Japan Official Participation at the 12th Asian Art Biennale Bangladesh 2006: Commisioner's Message

Commisioner's Message

Rubbish, Micro-Economies, Use and Resistance by Roger McDonald, AIT.

Transforming one material into something different is an ancient art, most clearly outlined in the processes of alchemy where ‘base metals’ were supposedly transformed into precious metals or universal elixirs. Today, in an age of over-production and surplus on a global scale, the lonely processes of alchemy have been supplanted by the all pervading possibility of mass consumption which heralds its own transformative powers. Living in big cities and buying things plugs us into what Manuel Castells has called a ‘space of flows’, globally connected networks of commerce, information and media which sustain the landscapes we move in. The things which we buy originate in systems of production, distribution, commerce and economics and change according to how the buyer uses them – in most cases, goods are used as they were intended (ate, worn etc), but they can also be altered and given new, unexpected uses or mis-uses. If things are used as they are intended, they travel through various systems which are prepared by those who control the goods (the state, companies). Thus, most food is eaten as intended, and their packaging thrown away as waste, which is collected and dumped.

Actually it is interesting to think about how the things we buy ‘journey’ through our lives: what happens to clothes which we do not wear any longer, or old televisions? In many societies, micro-economies exist which identify these ‘used’ things and re-code them into new economic arenas. In the UK there are ‘Charity Shops’ which collect old clothes and sell them cheaply with profits going to charitable causes. In Japan there are used electrical appliance merchants who drive around the city with loud-speakers asking for broken TV’s or computers. Normally one has to pay the city an extra waste charge for them to dispense with ‘over-sized’ rubbish, but the electrical appliance merchants take them away for free. These systems exist like parasites on the edges of our economies, exploiting its enormous power to produce surplus and waste.

Sometimes, individual users divert or find totally new ways for things to be used. Children are especially good at finding novel ways for using things. A chocolate packet becomes a skyscraper, a plastic bottle a radio, a cardboard box a house….when things are used in ways which were not intended for them by their makers, perhaps we can say that a micro-resistance becomes enacted. Either knowingly or not, the user creates a new set of codes and systems for the thing, setting it free from the systems which it is intended for. In fact we all create these micro-resistances in our everyday lives – cutting the tops off plastic bottles to make temporary flower vases, modifying clothes, adding personal spices to a pre-prepared meal or attaching stickers and badges to files or cars. The philosopher Michel de Certeau wrote about such small moments of everyday resistance calling this ‘The Practice of Everyday Life’. He spoke of this in terms of small tactics which we enact in our daily lives, changing the meaning and uses of things to suit our own ends and preferences.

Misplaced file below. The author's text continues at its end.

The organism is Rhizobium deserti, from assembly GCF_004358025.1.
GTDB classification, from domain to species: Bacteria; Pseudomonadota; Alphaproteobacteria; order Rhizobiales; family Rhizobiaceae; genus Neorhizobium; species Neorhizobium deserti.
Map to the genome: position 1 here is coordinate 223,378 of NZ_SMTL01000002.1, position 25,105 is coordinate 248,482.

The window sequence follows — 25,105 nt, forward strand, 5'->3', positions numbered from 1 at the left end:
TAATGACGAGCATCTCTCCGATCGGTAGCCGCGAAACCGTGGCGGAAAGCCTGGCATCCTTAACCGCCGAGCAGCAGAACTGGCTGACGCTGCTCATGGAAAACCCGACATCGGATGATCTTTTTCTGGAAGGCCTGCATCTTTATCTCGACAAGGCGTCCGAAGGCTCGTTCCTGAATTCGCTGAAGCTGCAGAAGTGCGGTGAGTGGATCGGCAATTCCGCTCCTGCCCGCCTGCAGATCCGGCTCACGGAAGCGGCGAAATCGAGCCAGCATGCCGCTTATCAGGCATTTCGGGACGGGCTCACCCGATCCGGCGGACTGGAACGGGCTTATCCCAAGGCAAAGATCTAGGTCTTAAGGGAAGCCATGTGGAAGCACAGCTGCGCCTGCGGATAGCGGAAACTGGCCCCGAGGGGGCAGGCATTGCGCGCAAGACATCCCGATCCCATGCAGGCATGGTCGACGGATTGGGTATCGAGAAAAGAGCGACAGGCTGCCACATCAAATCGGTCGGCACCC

In art history, the collage is something which shares many of the characteristics of this micro-subversion. The German artist Kurt Schwitters was an avid collector of rubbish which he used to pick up from the streets of Hanover and gather in his apartment as the vast habitable installation he called the ‘Merz’. He used to gather all kinds of things, bottle tops, paper, bins….Was Schwitters collection of rubbish fragments an attempt to reintegrate the fragments of a shattered personal life, or perhaps he was initiating a new kind of urban landscape art?

The Danish artist Asger Jorn began the ‘Modifications’ series of paintings in 1959. He bought or found old paintings in flea markets or rubbish dumps and painted over them, corrupting their surfaces and transforming them into something with a new, strange energy.